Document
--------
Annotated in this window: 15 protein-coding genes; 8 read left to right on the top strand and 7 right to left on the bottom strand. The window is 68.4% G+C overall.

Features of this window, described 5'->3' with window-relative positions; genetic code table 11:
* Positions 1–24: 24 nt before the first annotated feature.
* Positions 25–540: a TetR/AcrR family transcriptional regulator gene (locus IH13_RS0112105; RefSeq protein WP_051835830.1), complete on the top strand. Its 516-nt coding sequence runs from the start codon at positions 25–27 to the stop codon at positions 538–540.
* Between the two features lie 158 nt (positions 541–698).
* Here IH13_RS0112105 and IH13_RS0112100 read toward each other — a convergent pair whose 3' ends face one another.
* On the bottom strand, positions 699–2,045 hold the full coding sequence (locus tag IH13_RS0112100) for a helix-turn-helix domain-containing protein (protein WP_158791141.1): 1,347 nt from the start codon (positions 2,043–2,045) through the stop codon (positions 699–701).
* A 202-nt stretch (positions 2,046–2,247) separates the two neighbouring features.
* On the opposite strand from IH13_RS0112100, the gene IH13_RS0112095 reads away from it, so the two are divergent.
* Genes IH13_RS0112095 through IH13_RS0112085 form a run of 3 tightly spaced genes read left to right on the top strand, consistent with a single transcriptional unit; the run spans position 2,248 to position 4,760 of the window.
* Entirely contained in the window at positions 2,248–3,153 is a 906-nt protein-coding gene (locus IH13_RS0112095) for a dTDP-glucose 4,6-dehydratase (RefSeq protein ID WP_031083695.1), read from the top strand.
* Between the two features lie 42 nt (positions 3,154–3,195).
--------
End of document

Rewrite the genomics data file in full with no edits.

Annotated in this window: 15 protein-coding genes; 8 read left to right on the top strand and 7 right to left on the bottom strand. The window is 68.4% G+C overall.

Features of this window, described 5'->3' with window-relative positions; genetic code table 11:
* Positions 1–24: 24 nt before the first annotated feature.
* Positions 25–540: a TetR/AcrR family transcriptional regulator gene (locus IH13_RS0112105; RefSeq protein WP_051835830.1), complete on the top strand. Its 516-nt coding sequence runs from the start codon at positions 25–27 to the stop codon at positions 538–540.
* Between the two features lie 158 nt (positions 541–698).
* Here IH13_RS0112105 and IH13_RS0112100 read toward each other — a convergent pair whose 3' ends face one another.
* On the bottom strand, positions 699–2,045 hold the full coding sequence (locus tag IH13_RS0112100) for a helix-turn-helix domain-containing protein (protein WP_158791141.1): 1,347 nt from the start codon (positions 2,043–2,045) through the stop codon (positions 699–701).
* A 202-nt stretch (positions 2,046–2,247) separates the two neighbouring features.
* On the opposite strand from IH13_RS0112100, the gene IH13_RS0112095 reads away from it, so the two are divergent.
* Genes IH13_RS0112095 through IH13_RS0112085 form a run of 3 tightly spaced genes read left to right on the top strand, consistent with a single transcriptional unit; the run spans position 2,248 to position 4,760 of the window.
* Entirely contained in the window at positions 2,248–3,153 is a 906-nt protein-coding gene (locus IH13_RS0112095) for a dTDP-glucose 4,6-dehydratase (RefSeq protein ID WP_031083695.1), read from the top strand.
* Between the two features lie 42 nt (positions 3,154–3,195).